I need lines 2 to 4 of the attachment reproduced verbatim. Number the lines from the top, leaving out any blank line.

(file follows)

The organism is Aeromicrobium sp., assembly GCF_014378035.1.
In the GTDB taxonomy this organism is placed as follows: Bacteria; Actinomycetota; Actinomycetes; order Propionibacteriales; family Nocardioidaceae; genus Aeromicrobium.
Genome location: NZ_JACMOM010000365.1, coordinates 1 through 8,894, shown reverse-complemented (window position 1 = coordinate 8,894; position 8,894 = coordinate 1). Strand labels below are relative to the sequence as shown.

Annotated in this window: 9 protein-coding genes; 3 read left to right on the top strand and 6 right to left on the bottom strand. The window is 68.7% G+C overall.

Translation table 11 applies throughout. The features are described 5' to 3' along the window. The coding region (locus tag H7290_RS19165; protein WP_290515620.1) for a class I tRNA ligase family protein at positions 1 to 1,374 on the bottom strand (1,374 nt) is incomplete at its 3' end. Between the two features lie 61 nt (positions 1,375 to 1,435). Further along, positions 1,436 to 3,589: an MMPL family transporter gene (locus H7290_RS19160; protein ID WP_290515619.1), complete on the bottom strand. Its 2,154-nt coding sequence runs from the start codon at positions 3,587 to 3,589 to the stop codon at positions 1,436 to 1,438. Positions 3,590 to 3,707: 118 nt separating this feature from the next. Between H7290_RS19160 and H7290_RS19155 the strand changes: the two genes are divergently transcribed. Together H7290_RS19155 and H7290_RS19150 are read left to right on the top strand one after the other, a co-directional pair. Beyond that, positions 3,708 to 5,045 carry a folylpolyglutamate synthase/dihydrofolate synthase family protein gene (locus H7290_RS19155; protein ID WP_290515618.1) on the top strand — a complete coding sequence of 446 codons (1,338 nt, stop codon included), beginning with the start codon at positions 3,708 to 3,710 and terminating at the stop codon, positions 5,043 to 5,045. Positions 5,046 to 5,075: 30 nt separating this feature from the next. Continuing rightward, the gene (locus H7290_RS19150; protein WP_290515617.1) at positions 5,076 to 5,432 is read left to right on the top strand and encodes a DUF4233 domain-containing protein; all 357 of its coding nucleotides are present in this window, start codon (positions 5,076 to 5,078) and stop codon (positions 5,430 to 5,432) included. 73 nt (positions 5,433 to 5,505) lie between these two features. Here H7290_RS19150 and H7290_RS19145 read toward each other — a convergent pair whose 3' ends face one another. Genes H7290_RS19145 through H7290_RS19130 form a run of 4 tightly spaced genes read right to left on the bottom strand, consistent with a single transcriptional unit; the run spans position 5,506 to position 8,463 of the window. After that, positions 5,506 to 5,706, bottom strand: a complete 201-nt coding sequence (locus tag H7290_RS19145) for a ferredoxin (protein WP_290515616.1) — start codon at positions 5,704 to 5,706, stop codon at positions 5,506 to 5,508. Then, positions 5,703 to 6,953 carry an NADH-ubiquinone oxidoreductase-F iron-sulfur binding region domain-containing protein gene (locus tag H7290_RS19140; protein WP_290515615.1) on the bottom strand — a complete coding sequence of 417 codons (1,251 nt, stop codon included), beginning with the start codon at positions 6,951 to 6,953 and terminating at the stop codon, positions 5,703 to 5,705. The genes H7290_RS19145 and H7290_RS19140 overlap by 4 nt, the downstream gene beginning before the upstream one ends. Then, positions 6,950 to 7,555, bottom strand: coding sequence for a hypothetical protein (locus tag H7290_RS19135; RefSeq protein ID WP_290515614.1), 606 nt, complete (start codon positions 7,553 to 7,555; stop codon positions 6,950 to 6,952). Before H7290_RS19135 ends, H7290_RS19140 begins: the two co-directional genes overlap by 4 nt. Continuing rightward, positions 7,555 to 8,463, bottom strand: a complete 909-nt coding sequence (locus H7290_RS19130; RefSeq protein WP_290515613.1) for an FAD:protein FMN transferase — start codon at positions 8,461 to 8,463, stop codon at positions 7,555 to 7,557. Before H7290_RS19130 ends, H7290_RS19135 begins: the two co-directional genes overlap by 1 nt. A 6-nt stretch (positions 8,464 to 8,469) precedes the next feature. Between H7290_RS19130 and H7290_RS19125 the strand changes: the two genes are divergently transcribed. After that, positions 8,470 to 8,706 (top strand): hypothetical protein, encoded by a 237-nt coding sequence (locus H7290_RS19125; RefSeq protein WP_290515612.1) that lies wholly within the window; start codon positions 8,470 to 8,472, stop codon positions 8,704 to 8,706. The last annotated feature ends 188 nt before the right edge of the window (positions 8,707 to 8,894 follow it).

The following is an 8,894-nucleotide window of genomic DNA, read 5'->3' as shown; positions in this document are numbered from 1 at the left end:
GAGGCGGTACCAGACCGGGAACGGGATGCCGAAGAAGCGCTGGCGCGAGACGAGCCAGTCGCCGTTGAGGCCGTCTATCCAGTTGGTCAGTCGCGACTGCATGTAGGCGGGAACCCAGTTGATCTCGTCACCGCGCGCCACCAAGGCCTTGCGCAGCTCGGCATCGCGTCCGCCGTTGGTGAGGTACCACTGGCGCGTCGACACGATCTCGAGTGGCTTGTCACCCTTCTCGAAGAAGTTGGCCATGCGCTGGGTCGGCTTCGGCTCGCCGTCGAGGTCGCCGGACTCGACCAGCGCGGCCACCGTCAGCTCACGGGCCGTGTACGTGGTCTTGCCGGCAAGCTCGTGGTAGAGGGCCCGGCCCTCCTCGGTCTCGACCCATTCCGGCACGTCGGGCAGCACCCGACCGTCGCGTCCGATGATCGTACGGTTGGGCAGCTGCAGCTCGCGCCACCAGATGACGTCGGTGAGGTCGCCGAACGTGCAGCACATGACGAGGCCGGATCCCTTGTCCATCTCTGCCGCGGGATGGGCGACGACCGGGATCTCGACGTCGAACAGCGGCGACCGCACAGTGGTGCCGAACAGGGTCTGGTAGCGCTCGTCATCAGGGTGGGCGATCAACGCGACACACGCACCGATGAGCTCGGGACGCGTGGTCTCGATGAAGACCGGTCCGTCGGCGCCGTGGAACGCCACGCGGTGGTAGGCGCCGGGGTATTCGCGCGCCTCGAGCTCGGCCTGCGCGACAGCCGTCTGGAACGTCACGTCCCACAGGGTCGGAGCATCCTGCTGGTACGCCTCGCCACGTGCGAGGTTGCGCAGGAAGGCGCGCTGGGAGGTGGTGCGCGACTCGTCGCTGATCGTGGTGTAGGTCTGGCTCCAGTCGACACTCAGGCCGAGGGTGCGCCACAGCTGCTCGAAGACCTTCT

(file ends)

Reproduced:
In the GTDB taxonomy this organism is placed as follows: Bacteria; Actinomycetota; Actinomycetes; order Propionibacteriales; family Nocardioidaceae; genus Aeromicrobium.
Genome location: NZ_JACMOM010000365.1, coordinates 1 through 8,894, shown reverse-complemented (window position 1 = coordinate 8,894; position 8,894 = coordinate 1). Strand labels below are relative to the sequence as shown.

Annotated in this window: 9 protein-coding genes; 3 read left to right on the top strand and 6 right to left on the bottom strand. The window is 68.7% G+C overall.